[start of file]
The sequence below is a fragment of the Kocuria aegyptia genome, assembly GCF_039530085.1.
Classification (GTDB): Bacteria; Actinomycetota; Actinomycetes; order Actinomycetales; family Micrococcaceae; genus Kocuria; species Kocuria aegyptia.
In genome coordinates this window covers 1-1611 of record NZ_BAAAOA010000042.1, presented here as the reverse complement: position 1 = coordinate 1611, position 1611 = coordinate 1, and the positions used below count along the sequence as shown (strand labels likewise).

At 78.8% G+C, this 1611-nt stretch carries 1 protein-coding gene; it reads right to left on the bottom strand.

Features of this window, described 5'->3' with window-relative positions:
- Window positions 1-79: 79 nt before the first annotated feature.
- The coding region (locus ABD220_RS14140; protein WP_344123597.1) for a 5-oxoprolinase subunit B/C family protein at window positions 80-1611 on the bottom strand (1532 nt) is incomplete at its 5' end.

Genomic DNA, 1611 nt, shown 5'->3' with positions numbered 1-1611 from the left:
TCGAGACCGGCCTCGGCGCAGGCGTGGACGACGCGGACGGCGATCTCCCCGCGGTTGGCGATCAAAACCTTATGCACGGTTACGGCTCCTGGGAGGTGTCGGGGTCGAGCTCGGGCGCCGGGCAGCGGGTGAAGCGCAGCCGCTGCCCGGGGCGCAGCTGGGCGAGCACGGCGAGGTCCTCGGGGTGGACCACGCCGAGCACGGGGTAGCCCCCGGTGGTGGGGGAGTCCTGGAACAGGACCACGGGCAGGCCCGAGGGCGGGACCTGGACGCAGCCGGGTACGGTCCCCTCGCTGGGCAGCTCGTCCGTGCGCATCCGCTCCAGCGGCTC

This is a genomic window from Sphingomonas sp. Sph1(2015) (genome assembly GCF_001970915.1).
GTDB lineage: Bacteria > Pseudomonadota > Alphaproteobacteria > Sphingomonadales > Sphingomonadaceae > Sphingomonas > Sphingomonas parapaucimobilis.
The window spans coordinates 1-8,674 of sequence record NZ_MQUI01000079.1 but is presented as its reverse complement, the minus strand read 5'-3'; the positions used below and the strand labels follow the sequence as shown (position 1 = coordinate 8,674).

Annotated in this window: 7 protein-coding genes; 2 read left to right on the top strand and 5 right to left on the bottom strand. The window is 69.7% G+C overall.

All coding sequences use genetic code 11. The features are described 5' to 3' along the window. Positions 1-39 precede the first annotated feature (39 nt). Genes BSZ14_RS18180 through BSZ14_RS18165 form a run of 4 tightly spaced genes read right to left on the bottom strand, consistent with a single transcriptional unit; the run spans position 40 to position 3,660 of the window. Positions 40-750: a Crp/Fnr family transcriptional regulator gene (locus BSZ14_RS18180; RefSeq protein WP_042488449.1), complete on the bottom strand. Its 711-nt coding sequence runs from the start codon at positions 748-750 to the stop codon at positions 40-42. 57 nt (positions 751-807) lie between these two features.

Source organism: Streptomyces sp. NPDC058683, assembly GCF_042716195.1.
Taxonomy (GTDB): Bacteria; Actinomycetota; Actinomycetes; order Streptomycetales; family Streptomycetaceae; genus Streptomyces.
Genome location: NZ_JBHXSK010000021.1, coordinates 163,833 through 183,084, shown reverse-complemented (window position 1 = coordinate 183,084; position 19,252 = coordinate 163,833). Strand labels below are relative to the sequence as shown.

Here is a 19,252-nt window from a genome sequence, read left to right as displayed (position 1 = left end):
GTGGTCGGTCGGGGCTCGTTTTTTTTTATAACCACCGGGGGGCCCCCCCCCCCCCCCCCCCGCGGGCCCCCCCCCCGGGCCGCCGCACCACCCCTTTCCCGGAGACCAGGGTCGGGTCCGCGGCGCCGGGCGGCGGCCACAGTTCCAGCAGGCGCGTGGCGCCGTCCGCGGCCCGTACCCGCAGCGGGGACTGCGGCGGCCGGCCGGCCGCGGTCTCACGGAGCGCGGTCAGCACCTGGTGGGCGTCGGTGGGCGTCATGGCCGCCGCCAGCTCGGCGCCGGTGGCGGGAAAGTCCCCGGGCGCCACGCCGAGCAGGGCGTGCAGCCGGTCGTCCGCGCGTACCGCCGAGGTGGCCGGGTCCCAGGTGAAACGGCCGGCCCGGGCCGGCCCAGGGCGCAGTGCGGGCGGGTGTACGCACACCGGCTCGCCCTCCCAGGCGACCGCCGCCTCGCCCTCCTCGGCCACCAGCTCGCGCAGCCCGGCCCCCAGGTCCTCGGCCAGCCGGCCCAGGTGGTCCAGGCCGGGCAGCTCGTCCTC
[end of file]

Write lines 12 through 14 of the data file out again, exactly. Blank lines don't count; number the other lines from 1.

The window spans coordinates 1-8,674 of sequence record NZ_MQUI01000079.1 but is presented as its reverse complement, the minus strand read 5'-3'; the positions used below and the strand labels follow the sequence as shown (position 1 = coordinate 8,674).

Annotated in this window: 7 protein-coding genes; 2 read left to right on the top strand and 5 right to left on the bottom strand. The window is 69.7% G+C overall.

All coding sequences use genetic code 11. The features are described 5' to 3' along the window. Positions 1-39 precede the first annotated feature (39 nt). Genes BSZ14_RS18180 through BSZ14_RS18165 form a run of 4 tightly spaced genes read right to left on the bottom strand, consistent with a single transcriptional unit; the run spans position 40 to position 3,660 of the window. Positions 40-750: a Crp/Fnr family transcriptional regulator gene (locus BSZ14_RS18180; RefSeq protein WP_042488449.1), complete on the bottom strand. Its 711-nt coding sequence runs from the start codon at positions 748-750 to the stop codon at positions 40-42. 57 nt (positions 751-807) lie between these two features.